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Coliseum (and Nero) by night PDF Print E-mail
Jun 20, 2011 at 04:54 PM
Image Starting on June 25th, the much loved Roman Coliseum (the single most visited Italian tourist attraction) will be open every Saturday night from 9pm to 11pm. The Superintendency of Monuments clearly has succeeded in resolving the personnel problems that in other periods interfered with the extra-hours openings so that this year anyone wanting to book (bookings are handled by Pierreci) will be able to make a night-time visit to the remarkable monument and have access to the recently restored underground areas, the and the exhibit dedicated to the Emperor Nero on the second tier.

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A sculpted head of Nero
The Nero exhibit, which opened on April 1 and which will last through September 18, follows an earlier exhibit on the Emperor Vespasian, who succeeded Nero, and this time focuses on the man who reigned from 54 A.D. to 68 A.D. and who, probably erroneously, has been accused of having had the major fire of 64 set in order to buy up more land cheaply. The idea is to try and come up with a portrait of the man who has been known through the centuries as a brute and a matricide and was known for "fiddling while Rome did burn".

The Coliseum did not exist in Nero's day (it's construction was begun a few years after his death (by suicide), but historical records say he made it the site of a colossal statue representing either himself or a god. Across the street are the ruins (closed at the moment) of his magnificent palace, the Domus Aurea, which stretched as far as the Palatine.

Only part of the exhibition is in the Coliseum itself. Other parts are in the Curia Iulia and the Temple of Romolo in the Roman Forum and yet another on the nearby Palatine Hill, the idea being to spread the exhibits through places where Nero and his contemporaries lived and where many of the events mentioned in the exhibition actually happened.



 

New Lorenzo Lotto show opens at the Scuderie! PDF Print E-mail
Mar 07, 2011 at 06:45 PM

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Self-portrait
The Scuderie del Quirinale (the musem across the street from the Quirinale Palace in Rome)) last week inaugurated a major monographic show of some of the most important works of the High Renaissance painter Lorenzo Lotto. The exhibition, which will last until June 11, includes 56 canvases illustrating the painter's work - religious and non. The exhibit is divided into two sections. The first floor hosts around 13 or 14 altarpieces, four of which from Lombardy and four from the Marche. The second section on the upper floor features a selection of Lotto's portraits and depictions of religious figures, such as his famous Susanna and the Elders (1517), on loan from the Uffizi in Florence, from the Veneto and Lombardy regions and from major world museums.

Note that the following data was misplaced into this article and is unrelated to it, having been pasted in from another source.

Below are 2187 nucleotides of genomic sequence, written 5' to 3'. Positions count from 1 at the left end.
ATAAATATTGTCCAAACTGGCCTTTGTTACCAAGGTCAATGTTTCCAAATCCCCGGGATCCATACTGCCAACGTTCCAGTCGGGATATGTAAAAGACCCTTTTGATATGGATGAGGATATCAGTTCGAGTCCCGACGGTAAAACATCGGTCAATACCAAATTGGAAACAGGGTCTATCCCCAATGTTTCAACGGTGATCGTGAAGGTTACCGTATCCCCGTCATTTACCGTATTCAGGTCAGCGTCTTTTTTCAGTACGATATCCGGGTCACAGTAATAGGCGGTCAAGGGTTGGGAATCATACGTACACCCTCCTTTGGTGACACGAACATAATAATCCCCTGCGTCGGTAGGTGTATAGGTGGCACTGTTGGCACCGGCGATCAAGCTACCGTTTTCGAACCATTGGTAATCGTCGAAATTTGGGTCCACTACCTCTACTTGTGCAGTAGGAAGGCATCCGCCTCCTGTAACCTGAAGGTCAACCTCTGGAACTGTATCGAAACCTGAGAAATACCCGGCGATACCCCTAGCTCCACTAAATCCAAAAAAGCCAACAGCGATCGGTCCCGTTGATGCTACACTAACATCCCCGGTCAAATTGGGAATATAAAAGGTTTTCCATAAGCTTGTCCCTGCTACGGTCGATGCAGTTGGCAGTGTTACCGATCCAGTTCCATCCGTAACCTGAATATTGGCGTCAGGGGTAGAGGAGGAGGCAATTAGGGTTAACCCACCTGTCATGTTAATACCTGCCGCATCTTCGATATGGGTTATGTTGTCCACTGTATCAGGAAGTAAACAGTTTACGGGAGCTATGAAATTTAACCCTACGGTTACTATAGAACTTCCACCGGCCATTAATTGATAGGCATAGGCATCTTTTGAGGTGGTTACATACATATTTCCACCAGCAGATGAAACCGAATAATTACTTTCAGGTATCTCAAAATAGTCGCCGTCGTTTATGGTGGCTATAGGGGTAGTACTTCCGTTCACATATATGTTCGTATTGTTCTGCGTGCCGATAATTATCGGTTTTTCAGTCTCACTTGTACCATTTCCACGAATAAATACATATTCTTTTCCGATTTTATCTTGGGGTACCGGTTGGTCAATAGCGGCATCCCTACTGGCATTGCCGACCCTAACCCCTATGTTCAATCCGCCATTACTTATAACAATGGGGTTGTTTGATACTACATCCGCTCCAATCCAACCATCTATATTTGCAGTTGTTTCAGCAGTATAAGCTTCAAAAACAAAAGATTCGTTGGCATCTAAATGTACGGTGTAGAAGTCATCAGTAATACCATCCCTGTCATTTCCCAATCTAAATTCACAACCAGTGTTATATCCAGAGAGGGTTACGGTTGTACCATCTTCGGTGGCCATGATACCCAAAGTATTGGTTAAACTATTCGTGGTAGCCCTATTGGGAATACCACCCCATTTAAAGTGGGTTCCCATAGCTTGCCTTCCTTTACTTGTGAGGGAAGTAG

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Tod's to "foot" the Colosseum bill PDF Print E-mail
Jan 30, 2011 at 10:33 PM
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Diego Della Valle
Don't worry, folks. There will never be a sign emblazoned across the top of the Colosseum that reads, in giant letters, "Tod's". But you can bet that Diego della Valle, the CEO of the internationally known shoe manufacturer, and one of Italy's richest men, will find a way to let people know that he - and he alone - will be footing (yes, it is an intended pun) the $34 million bill to restore Rome's best-known archaeological monument.

Della Valle made the offer several months ago but the Rome municipality had hoped to have the work financed by a multi-partner consortium. That didn't work out and so, last week, mayor Gianni Alemanno gave him the go-ahead to stand the bill for the work on the Roman amphitheatre that, following its completion in AD 80, was used popular public shows including gladiator battles involving both men and wild animals. Considering the fact that it was built so long ago, the Colosseum is a real survivor, still standing despite earthquakes, repeated pillaging and many wars. The urgency surrounding the need for doing work on the monument was highlighted last May when chunks of mortar plunged through a protective netting